A “diagnostically effective amount” refers to an amount effective to achieve the desired diagnosis.

A therapeutically, prophylactically or diagnostically effective amount of the adenovirus preparation, composition or vaccine composition of the invention may vary according to factors such as the disease state, age, sex, and weight of the individual, and the ability of the adenovirus composition or preparation of the invention to elicit a desired response in the individual. A therapeutically, prophylactically or diagnostically effective amount is also one in which any toxic or detrimental effects of adenoviral pharmaceutical compositions or preparations of the present invention are outweighed by the therapeutically or prophylactically beneficial effects.

Dosage regimens can be adjusted to provide the optimum desired response (e.g., a therapeutic or prophylactic response). For example, a single dose can be administered, several divided doses can be administered over time or the dose can be proportionally reduced or increased as indicated by the exigencies of the therapeutic or prophylactic situation. Dosage unit form as used herein refers to physically discrete units suited as unitary dosages for the mammalian subjects to be treated; each unit containing a predetermined quantity of adenovirus composition or preparation of this invention and/or active, therapeutic compound calculated to produce the desired therapeutic effect in association with the required pharmaceutical carrier.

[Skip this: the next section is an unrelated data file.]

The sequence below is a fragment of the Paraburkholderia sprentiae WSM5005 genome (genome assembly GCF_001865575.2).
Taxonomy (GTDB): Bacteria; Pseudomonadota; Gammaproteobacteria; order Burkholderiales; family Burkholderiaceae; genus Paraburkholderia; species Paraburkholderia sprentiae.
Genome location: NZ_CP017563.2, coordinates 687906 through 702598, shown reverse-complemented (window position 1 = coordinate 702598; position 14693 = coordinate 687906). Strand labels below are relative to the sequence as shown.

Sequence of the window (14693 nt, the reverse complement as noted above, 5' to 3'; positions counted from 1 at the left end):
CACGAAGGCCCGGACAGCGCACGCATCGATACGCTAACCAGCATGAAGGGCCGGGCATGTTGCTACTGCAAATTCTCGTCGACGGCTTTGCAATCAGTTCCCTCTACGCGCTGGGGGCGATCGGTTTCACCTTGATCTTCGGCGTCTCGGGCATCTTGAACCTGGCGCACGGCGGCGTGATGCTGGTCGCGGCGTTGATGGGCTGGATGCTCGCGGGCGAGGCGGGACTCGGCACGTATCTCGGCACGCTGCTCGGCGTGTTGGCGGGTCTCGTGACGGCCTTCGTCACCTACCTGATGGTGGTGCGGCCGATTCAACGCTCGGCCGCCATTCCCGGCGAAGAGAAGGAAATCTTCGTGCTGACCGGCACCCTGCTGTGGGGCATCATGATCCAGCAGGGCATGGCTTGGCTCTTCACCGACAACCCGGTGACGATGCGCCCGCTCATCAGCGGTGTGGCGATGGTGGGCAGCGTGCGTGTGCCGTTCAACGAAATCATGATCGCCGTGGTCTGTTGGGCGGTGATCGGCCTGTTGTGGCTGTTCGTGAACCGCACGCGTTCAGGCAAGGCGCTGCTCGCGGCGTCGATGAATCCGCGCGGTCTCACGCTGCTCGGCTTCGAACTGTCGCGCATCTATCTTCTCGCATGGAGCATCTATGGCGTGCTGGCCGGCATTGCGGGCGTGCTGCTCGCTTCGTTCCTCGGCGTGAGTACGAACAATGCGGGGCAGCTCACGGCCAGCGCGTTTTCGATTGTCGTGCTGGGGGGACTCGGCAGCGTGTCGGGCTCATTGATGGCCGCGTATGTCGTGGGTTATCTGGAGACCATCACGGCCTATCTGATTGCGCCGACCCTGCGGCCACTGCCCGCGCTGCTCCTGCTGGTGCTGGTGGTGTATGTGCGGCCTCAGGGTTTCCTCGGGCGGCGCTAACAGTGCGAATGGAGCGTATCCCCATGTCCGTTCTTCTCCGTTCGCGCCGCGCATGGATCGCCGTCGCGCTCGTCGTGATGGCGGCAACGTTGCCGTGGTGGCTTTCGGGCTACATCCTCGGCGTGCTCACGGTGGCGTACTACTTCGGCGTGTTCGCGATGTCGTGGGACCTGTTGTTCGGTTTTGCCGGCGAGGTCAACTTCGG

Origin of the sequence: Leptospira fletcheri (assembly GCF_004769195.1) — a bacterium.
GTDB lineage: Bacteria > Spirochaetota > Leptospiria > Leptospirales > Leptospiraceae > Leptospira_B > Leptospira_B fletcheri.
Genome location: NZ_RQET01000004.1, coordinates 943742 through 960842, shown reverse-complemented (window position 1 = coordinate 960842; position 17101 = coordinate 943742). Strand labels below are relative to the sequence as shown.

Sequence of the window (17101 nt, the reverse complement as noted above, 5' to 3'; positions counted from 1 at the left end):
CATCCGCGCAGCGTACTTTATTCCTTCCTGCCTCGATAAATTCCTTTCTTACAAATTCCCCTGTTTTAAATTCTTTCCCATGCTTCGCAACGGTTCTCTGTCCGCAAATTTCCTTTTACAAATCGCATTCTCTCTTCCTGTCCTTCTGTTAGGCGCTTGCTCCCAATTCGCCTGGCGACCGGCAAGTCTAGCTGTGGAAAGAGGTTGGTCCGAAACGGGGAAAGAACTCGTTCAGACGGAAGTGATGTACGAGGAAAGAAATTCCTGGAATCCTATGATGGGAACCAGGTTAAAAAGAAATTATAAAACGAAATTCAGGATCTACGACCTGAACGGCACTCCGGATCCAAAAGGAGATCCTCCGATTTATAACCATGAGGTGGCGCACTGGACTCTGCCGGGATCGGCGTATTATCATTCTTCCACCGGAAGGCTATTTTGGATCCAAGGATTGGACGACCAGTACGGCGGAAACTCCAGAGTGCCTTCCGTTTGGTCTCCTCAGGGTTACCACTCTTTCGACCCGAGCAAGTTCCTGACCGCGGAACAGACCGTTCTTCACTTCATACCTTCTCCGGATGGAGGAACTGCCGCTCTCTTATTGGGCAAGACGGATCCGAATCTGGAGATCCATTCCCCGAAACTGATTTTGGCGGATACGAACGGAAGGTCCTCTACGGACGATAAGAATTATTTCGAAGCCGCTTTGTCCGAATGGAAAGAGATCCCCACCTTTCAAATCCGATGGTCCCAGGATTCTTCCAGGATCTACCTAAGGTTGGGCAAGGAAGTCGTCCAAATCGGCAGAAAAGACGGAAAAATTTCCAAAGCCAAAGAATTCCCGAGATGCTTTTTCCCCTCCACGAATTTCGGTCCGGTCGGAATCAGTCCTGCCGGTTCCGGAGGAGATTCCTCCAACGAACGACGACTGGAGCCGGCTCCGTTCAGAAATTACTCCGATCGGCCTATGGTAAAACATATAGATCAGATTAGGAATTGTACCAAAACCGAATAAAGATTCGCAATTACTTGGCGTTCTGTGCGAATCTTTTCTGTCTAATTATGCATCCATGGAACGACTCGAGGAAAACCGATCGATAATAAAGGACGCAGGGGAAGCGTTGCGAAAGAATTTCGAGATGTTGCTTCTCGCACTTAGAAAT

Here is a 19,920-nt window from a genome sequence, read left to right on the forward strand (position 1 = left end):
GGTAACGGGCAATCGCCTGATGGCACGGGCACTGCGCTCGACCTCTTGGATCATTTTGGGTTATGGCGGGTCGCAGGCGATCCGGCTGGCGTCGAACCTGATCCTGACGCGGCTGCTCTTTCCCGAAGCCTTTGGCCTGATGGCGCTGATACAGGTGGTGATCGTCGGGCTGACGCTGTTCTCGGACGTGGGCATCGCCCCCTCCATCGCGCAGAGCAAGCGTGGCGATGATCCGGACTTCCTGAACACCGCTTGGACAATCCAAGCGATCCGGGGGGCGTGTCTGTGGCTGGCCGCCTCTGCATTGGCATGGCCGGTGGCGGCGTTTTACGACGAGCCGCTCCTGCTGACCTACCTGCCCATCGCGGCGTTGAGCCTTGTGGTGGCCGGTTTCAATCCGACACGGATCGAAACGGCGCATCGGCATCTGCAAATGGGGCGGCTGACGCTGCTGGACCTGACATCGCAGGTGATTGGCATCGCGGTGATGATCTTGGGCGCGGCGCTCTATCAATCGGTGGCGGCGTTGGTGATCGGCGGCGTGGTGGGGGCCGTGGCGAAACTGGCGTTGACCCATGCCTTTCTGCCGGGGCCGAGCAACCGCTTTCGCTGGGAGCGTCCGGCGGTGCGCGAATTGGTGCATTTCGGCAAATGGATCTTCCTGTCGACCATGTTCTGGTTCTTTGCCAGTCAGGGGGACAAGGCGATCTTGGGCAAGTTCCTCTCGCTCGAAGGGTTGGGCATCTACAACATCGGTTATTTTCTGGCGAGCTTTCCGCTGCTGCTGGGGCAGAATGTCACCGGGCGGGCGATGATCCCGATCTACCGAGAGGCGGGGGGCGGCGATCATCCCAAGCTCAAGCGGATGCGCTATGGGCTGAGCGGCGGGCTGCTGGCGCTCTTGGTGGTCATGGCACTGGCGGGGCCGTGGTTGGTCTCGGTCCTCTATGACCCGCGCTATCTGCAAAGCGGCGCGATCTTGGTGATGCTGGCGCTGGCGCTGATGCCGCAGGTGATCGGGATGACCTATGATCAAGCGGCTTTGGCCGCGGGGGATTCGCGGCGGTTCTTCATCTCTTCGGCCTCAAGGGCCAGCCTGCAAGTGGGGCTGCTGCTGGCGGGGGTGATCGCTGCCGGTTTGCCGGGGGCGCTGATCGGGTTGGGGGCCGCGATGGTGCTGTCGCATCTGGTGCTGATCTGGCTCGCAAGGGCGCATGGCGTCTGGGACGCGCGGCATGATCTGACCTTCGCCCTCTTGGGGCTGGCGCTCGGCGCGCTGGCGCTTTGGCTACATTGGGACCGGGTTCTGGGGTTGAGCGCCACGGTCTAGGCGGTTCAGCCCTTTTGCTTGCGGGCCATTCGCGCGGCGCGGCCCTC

Suitable doses of the adenovirus preparations, compositions or vaccine compositions of this invention may be readily determined by one of ordinary skill in the art, and will depend primarily upon factors such as, but not limited to, the condition being treated, the health, age and weight of the subject, and may thus vary among subjects. An effective does may be determined by one skilled in the art and can be in the range of 0.1 to 100 ml of saline or another acceptable carrier containing from 107 to about 1018 virus particles per dose, about 108 to about 1017, about 109 to about 1016, about 1010 to 1015, about 1011 to 1014, or about 1012 to 1013 viral particles per dose. In certain embodiments doses include about 107, about 108, about 109, about 1010, about 1011, about 1012, about 1013, about 1014, about 1015, about 1016, about 1017, about 1018 virus particles per dose. The dose may be administered daily, weekly, monthly, bi-monthly, or at other selected intervals, as determined by one skilled in the art. Doses administered may vary with the type and severity of the condition to be treated. It is to be further understood that for any particular subject, specific dosage regimens could be adjusted over time according to the individual need and the professional judgment of the person administering or supervising the administration of the compositions or preparations, and that dosage ranges set forth herein are exemplary only.